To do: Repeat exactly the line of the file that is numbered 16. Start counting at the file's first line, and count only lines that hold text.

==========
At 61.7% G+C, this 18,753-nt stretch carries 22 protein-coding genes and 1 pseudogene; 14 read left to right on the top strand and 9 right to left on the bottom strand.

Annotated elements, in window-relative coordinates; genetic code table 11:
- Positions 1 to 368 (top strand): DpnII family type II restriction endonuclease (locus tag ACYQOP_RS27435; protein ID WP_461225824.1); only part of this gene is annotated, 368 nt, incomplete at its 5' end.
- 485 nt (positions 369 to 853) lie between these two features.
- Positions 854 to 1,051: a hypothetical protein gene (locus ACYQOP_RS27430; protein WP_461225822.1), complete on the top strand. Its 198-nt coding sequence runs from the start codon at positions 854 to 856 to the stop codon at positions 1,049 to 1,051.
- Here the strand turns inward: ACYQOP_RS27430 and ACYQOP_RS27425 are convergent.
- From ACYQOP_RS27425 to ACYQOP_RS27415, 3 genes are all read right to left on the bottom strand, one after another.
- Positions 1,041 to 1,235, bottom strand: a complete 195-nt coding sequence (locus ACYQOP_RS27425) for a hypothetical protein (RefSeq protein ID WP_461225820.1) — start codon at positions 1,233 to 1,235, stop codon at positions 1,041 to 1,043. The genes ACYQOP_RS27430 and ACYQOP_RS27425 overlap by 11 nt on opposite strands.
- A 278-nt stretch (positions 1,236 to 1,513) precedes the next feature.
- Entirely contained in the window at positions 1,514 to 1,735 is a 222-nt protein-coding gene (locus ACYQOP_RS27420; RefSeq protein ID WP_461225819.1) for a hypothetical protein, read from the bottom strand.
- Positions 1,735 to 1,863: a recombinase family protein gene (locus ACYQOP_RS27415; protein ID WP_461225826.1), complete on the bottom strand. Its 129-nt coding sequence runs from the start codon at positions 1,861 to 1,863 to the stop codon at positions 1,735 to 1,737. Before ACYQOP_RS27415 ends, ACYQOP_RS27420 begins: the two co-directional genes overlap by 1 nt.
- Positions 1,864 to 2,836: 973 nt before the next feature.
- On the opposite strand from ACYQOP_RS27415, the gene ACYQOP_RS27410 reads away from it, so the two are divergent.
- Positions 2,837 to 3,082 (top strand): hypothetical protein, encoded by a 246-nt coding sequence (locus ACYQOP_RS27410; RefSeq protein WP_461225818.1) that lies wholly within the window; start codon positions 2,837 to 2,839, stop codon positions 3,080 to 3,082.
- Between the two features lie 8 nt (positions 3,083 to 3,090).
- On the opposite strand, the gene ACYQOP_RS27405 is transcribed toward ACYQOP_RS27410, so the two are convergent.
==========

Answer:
- On the opposite strand, the gene ACYQOP_RS27405 is transcribed toward ACYQOP_RS27410, so the two are convergent.